The beginning of the year is a good time to think about goals to be met, projects to be finished, wishes to be fulfilled. On matters of governance and public policy in South Carolina, that's an awful lot to think about.
This remains one of the harshest, most regressive and undeveloped places in the nation, and no one feels this privation more acutely than children. S.C. ranks 47th in the overall well being of our children, according to the annual Kids Count survey for 2006. This figure reflects a host of depressing data on infant mortality, low birth-weight babies, poverty, single-parent families, school dropout rates, and more.
What kind of people would allow their children to live in such deplorable conditions generation after generation? The answer, in a word, is men.
S.C. has the lowest number of women holding public office among the 50 states — and the number has dropped since 1992, when we ranked 36th in the nation. Just over 52 percent of South Carolinians are women, yet they make up less than 10 percent of the General Assembly and no woman holds statewide elective office.
The result of all this testosterone bubbling under the Statehouse dome is that we have a legislature more interested in securing gun rights and concealed weapons permits than in securing quality education, school lunches, or health care for its children.
As our General Assembly opens the 2008 session there will be three important child-related issues to follow. The first is the ancient and eternal issue of school funding.
Schools are still paid for out of property taxes, which means that wealthy districts have modern school facilities and highly paid teachers; poorer districts — such as the historically black counties along the I-95 corridor — have decrepit buildings with collapsing roofs and leaking toilets and teachers who are not worthy of the title.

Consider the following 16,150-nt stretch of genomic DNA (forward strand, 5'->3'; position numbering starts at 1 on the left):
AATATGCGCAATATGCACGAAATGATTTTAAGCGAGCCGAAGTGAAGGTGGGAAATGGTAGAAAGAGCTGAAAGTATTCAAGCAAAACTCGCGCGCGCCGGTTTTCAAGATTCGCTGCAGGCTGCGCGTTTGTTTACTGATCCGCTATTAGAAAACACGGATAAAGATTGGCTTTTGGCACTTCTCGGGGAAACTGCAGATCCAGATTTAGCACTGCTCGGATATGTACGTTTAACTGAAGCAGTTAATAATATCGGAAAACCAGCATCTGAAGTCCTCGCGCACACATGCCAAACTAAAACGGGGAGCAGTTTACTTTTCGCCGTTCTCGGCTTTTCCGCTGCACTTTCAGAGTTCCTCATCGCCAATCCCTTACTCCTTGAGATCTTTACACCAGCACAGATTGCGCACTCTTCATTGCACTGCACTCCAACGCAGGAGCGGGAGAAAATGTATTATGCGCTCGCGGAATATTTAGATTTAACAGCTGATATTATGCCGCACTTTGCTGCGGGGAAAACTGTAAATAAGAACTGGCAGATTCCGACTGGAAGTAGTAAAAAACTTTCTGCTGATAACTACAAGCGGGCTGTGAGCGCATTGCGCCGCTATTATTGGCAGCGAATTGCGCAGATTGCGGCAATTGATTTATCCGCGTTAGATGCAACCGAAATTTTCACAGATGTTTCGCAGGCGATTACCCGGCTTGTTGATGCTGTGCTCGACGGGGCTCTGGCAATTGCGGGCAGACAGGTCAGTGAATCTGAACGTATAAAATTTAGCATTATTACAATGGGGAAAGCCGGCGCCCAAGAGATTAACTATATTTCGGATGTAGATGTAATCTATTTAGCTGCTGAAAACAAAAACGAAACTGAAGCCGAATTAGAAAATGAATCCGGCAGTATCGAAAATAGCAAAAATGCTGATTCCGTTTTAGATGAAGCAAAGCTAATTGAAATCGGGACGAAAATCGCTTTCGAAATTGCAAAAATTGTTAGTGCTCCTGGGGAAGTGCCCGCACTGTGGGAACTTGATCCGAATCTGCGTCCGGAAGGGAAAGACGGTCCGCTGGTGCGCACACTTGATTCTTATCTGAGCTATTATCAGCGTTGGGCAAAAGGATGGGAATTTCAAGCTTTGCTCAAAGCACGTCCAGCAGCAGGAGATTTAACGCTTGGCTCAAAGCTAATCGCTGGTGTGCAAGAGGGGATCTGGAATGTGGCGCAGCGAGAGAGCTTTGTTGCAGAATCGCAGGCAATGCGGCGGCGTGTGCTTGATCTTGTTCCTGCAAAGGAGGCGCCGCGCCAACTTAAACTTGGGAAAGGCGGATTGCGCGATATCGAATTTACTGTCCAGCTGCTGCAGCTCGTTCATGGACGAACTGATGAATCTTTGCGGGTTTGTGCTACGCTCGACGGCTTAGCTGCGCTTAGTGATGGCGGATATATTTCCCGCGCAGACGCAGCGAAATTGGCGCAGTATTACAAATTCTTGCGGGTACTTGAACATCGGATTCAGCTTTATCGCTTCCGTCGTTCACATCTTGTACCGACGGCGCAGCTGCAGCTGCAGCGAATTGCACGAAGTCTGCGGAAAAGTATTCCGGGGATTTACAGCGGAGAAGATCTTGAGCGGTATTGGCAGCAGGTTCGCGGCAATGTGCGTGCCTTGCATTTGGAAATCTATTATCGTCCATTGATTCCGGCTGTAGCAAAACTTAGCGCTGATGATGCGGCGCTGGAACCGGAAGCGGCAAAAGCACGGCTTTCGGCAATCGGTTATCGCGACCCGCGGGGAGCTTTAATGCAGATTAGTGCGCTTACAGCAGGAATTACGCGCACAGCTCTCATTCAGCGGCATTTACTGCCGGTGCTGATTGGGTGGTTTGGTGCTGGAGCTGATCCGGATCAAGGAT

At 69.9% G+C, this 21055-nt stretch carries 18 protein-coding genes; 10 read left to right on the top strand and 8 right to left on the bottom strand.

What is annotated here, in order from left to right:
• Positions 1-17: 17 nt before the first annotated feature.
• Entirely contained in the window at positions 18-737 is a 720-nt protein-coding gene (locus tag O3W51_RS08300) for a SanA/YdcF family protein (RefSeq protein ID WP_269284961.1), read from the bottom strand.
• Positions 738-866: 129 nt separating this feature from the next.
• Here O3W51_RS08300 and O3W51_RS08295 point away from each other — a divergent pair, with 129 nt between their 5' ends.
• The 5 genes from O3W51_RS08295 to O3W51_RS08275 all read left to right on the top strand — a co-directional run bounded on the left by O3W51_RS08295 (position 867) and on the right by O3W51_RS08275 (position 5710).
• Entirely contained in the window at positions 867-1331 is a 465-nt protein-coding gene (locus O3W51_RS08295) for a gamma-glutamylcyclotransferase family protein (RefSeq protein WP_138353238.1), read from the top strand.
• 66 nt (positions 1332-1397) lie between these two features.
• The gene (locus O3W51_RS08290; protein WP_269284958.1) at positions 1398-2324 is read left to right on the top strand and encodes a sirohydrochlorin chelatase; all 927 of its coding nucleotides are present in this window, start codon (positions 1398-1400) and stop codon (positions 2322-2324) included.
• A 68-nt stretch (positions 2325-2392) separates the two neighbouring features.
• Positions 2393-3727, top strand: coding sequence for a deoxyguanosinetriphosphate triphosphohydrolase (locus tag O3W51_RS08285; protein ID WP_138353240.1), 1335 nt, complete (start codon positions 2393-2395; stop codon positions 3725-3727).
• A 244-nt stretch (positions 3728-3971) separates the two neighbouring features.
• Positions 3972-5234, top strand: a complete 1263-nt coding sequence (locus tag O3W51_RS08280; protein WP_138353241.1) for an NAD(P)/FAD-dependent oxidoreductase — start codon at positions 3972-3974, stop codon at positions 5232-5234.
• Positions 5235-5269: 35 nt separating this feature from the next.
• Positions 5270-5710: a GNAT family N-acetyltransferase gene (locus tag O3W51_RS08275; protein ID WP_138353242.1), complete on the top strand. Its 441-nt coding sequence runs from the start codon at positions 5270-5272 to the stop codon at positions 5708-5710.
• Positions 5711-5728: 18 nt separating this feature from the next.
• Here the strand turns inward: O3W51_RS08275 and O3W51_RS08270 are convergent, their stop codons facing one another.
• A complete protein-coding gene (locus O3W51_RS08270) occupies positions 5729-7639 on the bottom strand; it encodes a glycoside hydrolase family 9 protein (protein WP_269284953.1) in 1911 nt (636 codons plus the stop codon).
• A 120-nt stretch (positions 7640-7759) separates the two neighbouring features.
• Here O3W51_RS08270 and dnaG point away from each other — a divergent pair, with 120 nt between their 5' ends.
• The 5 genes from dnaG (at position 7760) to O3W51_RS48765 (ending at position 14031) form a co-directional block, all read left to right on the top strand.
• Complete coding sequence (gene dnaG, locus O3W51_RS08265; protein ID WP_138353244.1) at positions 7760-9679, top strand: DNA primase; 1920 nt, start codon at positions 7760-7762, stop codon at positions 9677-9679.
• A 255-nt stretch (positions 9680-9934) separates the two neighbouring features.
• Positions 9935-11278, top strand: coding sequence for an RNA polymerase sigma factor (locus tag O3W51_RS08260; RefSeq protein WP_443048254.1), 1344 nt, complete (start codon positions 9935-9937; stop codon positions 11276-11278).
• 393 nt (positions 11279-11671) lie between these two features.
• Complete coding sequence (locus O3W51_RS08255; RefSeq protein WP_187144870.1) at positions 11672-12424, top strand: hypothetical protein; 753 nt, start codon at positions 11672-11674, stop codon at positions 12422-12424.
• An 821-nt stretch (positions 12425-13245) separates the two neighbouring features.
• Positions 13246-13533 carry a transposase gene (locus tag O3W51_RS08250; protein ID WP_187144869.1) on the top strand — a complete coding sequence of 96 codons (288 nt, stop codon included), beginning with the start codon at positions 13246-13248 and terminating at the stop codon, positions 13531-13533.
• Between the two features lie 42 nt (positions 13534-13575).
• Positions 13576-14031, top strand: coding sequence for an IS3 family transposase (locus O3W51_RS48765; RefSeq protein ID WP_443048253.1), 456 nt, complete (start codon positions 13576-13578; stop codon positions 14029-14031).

Last month State Superintendent of Education Jim Rex released recommendations for a new school funding formula that included giving districts money based on students' poverty and English-speaking abilities. Most of his recommendations are aimed at boosting the state's poorest school districts where test scores, salaries, and buildings lag behind wealthier districts.
"The gap has been widening, not narrowing, and I think most people see that as an anchor weighing our state down," Rex told The Post and Courier. But of course, this state has always been weighed down by poverty and inequality, and our General Assembly has not lost a minute's sleep.
Don't count on legislators to take any action this session either. House Speaker Bobby Harrell is already undermining Rex's recommendations with a study of his own that will surely find little fault with the present funding formula.
More likely to pass is a new 30-cent per pack cigarette tax. Research has shown that the higher the cigarette tax, the sharper the decrease in smoking. That decrease affects children and teens most, because they can least afford the more expensive smokes.
At seven cents per pack, S.C. has the lowest cigarette tax in the nation. Even at 37 cents per pack, it would have the seventh lowest tax. So why not raise the tax to a dollar or more, as about 20 other states have done? The long-term effects on smoking rates and public health would start with today's children and last for generations. But our General Assembly has long been addicted to tobacco industry money and seems unable to break the habit. So South Carolinians will continue to have one of the highest smoking rates in the nation, starting with children.
And then there is the matter of daycare in the Palmetto State. Just in time for the new legislative session, The Post and Courier last week produced an outstanding series on the state's unregulated child daycare industry and the danger it poses for thousands of children. Will the free enterprise cowboys of the General Assembly have the courage to rein in the Wild West that is child daycare in South Carolina? Don't hold your breath.
It will take years to remedy the pathologies in our state legislature. It will take even longer to bring this woebegone state into the 21st century, but a good place to start would be to elect more women.
This is not to say that all women are virtuous and wise, but it is to say that women as a group bring a different set of values to the legislative process. Among those is the understanding that children are our most valuable resource; they must be nurtured and protected like any other precious resource. That is our responsibility as parents and citizens.
Why can't our legislators learn to take their responsibilities seriously? Perhaps because they are the wrong gender.